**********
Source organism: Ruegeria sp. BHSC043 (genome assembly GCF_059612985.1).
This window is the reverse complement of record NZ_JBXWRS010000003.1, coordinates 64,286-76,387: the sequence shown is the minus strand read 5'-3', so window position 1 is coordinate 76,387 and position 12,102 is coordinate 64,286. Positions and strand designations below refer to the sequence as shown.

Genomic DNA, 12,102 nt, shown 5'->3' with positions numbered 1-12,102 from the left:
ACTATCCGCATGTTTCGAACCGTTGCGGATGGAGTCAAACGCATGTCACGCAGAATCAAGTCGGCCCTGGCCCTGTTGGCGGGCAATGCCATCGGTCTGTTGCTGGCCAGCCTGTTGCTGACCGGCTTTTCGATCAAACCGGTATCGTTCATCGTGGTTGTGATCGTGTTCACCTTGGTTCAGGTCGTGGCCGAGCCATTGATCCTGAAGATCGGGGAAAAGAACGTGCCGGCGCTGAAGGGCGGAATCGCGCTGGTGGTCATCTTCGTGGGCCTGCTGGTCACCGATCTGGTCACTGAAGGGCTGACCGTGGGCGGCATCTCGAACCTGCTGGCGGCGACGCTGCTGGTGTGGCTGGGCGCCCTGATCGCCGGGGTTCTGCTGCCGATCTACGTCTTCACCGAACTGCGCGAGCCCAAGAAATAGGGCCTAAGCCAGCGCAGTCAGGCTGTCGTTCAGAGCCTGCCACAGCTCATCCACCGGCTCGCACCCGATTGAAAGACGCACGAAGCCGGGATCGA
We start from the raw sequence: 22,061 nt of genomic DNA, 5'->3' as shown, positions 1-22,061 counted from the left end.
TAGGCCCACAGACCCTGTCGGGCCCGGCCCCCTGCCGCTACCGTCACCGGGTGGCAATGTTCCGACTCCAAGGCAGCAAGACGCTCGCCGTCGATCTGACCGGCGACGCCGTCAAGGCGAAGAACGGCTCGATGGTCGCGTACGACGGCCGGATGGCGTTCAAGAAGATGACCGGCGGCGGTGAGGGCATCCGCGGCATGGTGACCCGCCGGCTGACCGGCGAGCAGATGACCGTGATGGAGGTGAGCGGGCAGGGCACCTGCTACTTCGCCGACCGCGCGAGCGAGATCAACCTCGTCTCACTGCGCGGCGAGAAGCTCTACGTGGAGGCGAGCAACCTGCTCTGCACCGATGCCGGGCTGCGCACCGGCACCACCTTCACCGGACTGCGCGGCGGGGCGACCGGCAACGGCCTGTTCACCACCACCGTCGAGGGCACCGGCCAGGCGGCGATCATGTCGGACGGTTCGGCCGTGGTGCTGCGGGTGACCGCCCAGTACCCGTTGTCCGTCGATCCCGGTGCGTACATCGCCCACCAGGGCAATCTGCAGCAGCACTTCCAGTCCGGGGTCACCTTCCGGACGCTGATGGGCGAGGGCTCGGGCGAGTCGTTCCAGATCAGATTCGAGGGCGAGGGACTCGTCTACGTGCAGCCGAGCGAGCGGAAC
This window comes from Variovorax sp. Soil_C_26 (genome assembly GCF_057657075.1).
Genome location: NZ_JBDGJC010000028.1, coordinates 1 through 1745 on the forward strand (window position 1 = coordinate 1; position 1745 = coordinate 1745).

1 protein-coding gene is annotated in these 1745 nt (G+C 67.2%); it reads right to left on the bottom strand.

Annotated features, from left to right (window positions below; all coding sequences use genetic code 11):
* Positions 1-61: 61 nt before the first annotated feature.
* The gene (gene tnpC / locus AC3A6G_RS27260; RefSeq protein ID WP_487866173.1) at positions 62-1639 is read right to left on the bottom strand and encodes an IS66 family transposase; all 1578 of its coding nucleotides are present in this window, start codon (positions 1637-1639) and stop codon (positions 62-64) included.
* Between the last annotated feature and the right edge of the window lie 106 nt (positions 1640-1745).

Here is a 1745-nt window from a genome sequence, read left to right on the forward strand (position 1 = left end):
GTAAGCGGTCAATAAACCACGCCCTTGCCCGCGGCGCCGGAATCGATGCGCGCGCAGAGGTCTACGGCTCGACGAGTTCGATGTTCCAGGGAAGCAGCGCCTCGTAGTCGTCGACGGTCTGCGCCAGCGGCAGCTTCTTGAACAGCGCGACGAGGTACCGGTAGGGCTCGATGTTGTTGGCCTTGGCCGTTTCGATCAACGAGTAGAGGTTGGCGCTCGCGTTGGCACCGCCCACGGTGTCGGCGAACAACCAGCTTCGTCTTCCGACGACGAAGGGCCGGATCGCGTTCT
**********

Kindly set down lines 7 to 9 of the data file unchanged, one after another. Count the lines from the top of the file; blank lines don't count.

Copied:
This window comes from Variovorax sp. Soil_C_26 (genome assembly GCF_057657075.1).
Genome location: NZ_JBDGJC010000028.1, coordinates 1 through 1745 on the forward strand (window position 1 = coordinate 1; position 1745 = coordinate 1745).

1 protein-coding gene is annotated in these 1745 nt (G+C 67.2%); it reads right to left on the bottom strand.